Lung Cancer Chemotherapy

When lung cancer metastasis occurs, chemotherapy is one of the few treatment options available. Chemotherapy drugs target rapidly growing cells and kill them, slowing tumor growth and metastasis. Unfortunately, as the medication affects the entire body, healthy cells that reproduce quickly are also targeted, producing a variety of chemotherapy side effects, including nausea, fatigue, hair loss, and sometimes peripheral neuropathy.

Small cell lung cancer responds best to drug-based treatment. SCLC metastasis happens quickly, spreading tiny amounts of cancer throughout the body. These amounts are so small that diagnostic scans often miss them. As a result, many doctors prescribe chemotherapy treatment as a precaution for SCLC cases even if metastasis is not evident.

Non small cell lung cancer does not respond to chemotherapy as readily as SCLC. However, drugs may be used alone or in combination with radiation to shrink NSCLC tumors before surgery. Chemotherapy also provides palliative care for both types of lung cancer, providing symptomatic relief.

Live Vaccine Warning

People undergoing chemotherapy treatment should avoid contact with live vaccines, and people who have recently been immunized with a live vaccine should avoid chemotherapy. The body’s immune system is compromised during treatment, increasing the possibility of serious infection.

Chemotherapy Medications: Cisplatin and Taxotere

Initial treatment is likely to include a combination of medications, usually given by injection or through a catheter inserted into a vein. Often gemcitabine or paclitaxel is combined with a platinum-based drug, such as carboplatin or cisplatin. The platinum in cisplatin and carboplatin kills tumor cells. Research indicates that cisplatin combined with radiation therapy can improve survival rates.

Taxotere, a drug based on chemicals found in yew tree needles, prevents tumor cells from reproducing. Taxotere is rarely prescribed unless a previous course of chemotherapy has been tried without success.

Chemotherapy Side Effects: Nausea, Fatigue, Peripheral Neuropathy

Chemotherapeutic agents can have severe side effects. Chemotherapy side effects can include:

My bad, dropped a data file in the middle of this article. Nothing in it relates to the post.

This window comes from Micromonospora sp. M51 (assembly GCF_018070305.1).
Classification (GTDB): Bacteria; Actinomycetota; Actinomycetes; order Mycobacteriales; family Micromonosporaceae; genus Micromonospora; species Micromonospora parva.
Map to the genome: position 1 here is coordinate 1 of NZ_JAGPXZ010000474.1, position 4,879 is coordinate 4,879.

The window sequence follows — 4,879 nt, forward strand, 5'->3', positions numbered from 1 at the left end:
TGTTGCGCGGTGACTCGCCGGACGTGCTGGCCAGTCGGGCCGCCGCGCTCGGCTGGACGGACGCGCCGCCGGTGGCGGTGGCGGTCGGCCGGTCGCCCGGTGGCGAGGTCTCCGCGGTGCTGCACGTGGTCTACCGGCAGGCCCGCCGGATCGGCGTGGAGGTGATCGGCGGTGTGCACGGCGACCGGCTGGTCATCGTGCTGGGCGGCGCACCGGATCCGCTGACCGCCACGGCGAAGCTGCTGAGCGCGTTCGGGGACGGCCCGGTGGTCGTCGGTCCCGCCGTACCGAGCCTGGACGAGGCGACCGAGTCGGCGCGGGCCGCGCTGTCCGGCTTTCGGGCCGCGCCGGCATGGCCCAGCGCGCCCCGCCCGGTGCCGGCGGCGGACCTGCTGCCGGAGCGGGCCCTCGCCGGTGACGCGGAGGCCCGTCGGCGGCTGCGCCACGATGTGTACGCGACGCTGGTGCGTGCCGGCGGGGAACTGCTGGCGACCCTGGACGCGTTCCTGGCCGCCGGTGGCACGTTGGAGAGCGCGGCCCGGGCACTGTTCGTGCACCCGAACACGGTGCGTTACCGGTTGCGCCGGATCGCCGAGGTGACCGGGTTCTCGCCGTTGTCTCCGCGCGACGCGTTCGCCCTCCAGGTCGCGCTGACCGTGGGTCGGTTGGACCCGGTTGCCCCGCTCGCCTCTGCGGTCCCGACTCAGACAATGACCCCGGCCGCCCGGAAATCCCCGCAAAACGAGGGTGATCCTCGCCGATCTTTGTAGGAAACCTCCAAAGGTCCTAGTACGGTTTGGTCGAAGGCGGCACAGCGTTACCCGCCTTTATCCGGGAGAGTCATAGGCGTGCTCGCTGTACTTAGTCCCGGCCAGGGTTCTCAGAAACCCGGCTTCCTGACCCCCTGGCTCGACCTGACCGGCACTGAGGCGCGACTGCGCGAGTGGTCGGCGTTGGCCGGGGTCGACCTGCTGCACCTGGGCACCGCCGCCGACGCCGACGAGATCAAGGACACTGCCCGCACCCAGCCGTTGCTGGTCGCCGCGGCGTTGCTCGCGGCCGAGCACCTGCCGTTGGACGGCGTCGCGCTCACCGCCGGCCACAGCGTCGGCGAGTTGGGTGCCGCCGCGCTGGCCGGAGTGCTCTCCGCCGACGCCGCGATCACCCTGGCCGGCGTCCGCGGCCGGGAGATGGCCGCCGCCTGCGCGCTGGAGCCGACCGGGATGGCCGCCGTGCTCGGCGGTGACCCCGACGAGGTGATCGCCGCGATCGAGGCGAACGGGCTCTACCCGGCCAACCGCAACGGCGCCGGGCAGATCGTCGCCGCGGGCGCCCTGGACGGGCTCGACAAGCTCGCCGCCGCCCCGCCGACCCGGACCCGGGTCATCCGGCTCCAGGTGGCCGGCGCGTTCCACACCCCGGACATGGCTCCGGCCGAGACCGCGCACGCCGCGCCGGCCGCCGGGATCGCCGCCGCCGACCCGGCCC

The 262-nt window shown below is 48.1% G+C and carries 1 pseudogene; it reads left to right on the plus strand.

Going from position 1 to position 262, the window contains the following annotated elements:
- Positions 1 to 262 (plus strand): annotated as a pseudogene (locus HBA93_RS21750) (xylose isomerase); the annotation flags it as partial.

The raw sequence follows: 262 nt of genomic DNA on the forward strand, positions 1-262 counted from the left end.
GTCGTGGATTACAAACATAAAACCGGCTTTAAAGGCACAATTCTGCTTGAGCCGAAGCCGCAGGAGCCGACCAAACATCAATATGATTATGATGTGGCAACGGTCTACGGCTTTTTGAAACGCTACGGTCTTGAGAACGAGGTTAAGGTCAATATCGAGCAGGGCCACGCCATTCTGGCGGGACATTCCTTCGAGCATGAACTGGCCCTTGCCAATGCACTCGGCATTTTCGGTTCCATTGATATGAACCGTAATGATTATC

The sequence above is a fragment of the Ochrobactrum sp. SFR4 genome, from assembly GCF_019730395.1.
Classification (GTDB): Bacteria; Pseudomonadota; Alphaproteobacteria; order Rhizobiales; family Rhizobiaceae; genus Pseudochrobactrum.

• anemia
  • easy bruising or bleeding
  • fatigue
  • fluid retention
  • hair loss
  • kidney damage
  • lowered bone marrow function
  • nausea
  • rash
  • sore mouth
  • peripheral neuropathy.

Nausea and fatigue are side effects common to most chemotherapy drugs, but they can be especially severe when taking cisplatin. Taxotere causes complete hair loss in eight out of ten people.

Some chemotherapy drugs also cause peripheral neuropathy, or nerve damage. Peripheral neuropathy is most often experienced as a tingling in the fingers or hands. In severe cases people experience severe hand and foot pain, muscle paralysis, or incontinence.

Chemotherapy Side Effects vs. Symptom Relief

Given the severe side effects associated with chemotherapy, one might question whether the treatment does more harm than good, especially if there is little chance of recovery from the cancer. However, medications provide enough symptomatic relief that overall quality of life is improved. By shrinking the tumor, the therapy can relieve pain and open blocked airways.

Angiogenesis and Thalidomide

The body’s ability to grow new blood vessels is called angiogenesis. Tumors grow their own blood vessels as they grow. The medication thalidomide inhibits angiogenesis. Without new blood vessels, tumors cannot grow. Thalidomide is receiving a great deal of attention in lung cancer clinical trials.


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Cancer Research UK. (updated 2002). Cisplatin.

Cancer Research UK. (updated 2002). Docetaxel (Taxotere).

National Cancer Institute. (updated 2002). What you need to know about lung cancer: Treatment for lung cancer [NIH Publication No. 99-1553]. (updated 2003). Lung cancer: Treatment.

Schaake-Konig, C., van den Bogaert, W., Dalesio, J. Festen, J., Hoogenhout, J., van Houtte, P., Kirkpatrick, A., et al. (1992, February). Effects of concomitant cisplatin and radiotherapy on inoperable non-small-cell lung cancer [electronic version]. New England Journal of Medicine, 326(8), 524-530.